Affordances and Interfaces of Book and E-Book

Affordances and Interfaces of Book and E-Book
Yingxin Lyu
Books have many affordances. As mentioned in Introduction to Affordances, Constraints, and Interfaces1, they provide paper as surfaces for people to write, read, and print, their shapes are for users to hold while reading, they are portable, and they can be stored in bookshelves. Besides these ones, I tried to find other different affordances.
First, because more people are right handed, they tend to write from left side to the right. Similarly, they read from left to right, thus the book is designed to open from left to right, which allow people to read in the way they are accustomed to. In addition, the affordance is more like a perceived affordance worked with cultural conventions, as Noram’s2 saying. Second affordance is related to what Norman defined as “physical constraint”. He uses a good example: “it is not possible to move the cursor outside the screen.”3For a book, at the end of every page, the reader will know the sentence, or the story is not end although on the present right side of the paper, there is no more content. He or she will turning  the page and start to read one new page from the left side instead of trying to discover more content in the original right or left side pages. The reader knows the constraints, and the “physical constraint is closely related to real affordances”.4
Moreover, about the concept “interface”, Herbert Simon proposes that “An artifact can be thought of as a meeting point – an “interface” in today’s terms – between an “inner” environment, the substance and organization of the artifact itself, and an “outer” environment, the surroundings in which it operates.”5 Thus, a book can be considered as an interface, and its inner and outer environment can be various. First of all, the substance and organization of the book itself is the words or pictures printed in it, or the content; and the surroundings in which it operates is anywhere the reader is, a study, a classroom, or an underground train, but more specific, it must be near the reader to read. Then, it can be summarized as the interaction between the content and the reader. The book shows something readable and understandable, and the reader tries to learn and understand something shown in the book. Now, trying to apply the definition of “interface” as a technical term, that is, “an interface is anything that connects two (or more) different systems across the boundaries of those system”6, to the interaction between the content and the reader, the content actually refers to the knowledge world created by writer, or the editor, and the reader refers to anyone who receive the knowledge through the book. Thus the book, as an interface, helps the knowledge system created by the writer cross the physical boundaries to interact with readers, because the reader can hardly meet the writer or learn from him or her in reality.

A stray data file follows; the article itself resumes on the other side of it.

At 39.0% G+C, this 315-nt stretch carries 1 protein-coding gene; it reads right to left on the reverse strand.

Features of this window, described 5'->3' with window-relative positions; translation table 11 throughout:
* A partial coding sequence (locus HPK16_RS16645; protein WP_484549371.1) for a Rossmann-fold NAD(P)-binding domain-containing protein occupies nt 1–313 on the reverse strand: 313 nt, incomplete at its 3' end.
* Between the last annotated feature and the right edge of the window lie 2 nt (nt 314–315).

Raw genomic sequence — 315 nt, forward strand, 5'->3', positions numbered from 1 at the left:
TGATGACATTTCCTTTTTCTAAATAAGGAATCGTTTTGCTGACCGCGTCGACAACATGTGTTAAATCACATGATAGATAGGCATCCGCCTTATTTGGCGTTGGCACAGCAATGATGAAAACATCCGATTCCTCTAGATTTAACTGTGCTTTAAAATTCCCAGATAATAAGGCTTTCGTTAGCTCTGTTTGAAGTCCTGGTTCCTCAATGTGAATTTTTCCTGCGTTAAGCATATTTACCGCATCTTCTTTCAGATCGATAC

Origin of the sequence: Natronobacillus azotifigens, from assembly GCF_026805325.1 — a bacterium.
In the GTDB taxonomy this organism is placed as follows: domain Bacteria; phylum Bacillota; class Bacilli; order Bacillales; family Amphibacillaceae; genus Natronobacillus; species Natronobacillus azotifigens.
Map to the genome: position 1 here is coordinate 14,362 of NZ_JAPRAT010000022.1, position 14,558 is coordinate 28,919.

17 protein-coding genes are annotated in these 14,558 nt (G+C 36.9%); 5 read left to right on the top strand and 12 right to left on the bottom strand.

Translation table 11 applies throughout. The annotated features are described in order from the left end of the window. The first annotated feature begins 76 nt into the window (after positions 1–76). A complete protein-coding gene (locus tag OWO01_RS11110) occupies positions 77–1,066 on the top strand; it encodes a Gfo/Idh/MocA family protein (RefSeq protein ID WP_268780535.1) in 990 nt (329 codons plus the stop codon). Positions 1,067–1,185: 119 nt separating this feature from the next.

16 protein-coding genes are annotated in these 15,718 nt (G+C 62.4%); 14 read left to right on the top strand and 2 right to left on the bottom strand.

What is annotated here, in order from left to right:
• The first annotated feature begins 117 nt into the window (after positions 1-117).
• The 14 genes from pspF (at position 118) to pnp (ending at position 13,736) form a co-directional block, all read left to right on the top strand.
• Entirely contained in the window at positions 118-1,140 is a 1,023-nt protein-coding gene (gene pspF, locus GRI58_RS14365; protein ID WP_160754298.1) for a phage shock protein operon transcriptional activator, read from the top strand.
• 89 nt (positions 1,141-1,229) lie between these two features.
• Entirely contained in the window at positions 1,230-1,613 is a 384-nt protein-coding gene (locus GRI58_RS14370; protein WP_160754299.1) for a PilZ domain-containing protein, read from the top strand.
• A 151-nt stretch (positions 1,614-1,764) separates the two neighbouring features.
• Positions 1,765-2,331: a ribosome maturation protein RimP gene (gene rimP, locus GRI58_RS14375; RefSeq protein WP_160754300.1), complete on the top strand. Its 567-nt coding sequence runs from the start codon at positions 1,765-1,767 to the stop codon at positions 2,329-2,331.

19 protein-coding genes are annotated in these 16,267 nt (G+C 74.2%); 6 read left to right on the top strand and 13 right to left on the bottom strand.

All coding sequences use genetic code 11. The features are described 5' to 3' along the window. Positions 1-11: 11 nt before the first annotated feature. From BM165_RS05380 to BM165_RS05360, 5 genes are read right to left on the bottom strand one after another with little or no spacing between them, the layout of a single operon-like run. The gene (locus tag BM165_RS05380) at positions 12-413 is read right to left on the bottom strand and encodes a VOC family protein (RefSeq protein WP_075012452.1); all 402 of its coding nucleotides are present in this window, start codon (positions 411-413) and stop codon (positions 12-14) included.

Finally, when considering the transformation from the book to the e-book (or the e-book app in smartphones), the function of the book as an interface does not change a lot, but its affordances change in many aspects. First, it becomes far more portable. A physical book is not only larger but heavier; however, an e-book is very light with thousands of book stored in it, and its shape is better to hold with one hand. Second, the e-book imitates the function of how people turn a page with the physical book. This imitation is for a user to understand how an e-book page-turning function more quickly. Third, the constraint of the screen area (and is also the area for reading) let the user understand the end of a page.

References:
1. Martin Irvine, “Introduction to Affordances and Interfaces.” 4.
2. Donald A. Norman, “Affordance, Conventions, and Design.” Interactions 6, no. 3 (May 1999): 39.
3. Donald A. Norman, “Affordance, Conventions, and Design.”40.
4. Donald A. Norman, “Affordance, Conventions, and Design.”40.
5. Simon, H.A., “The Sciences of the Artificial. 3rd.” (1996).
6. Ibid., 4.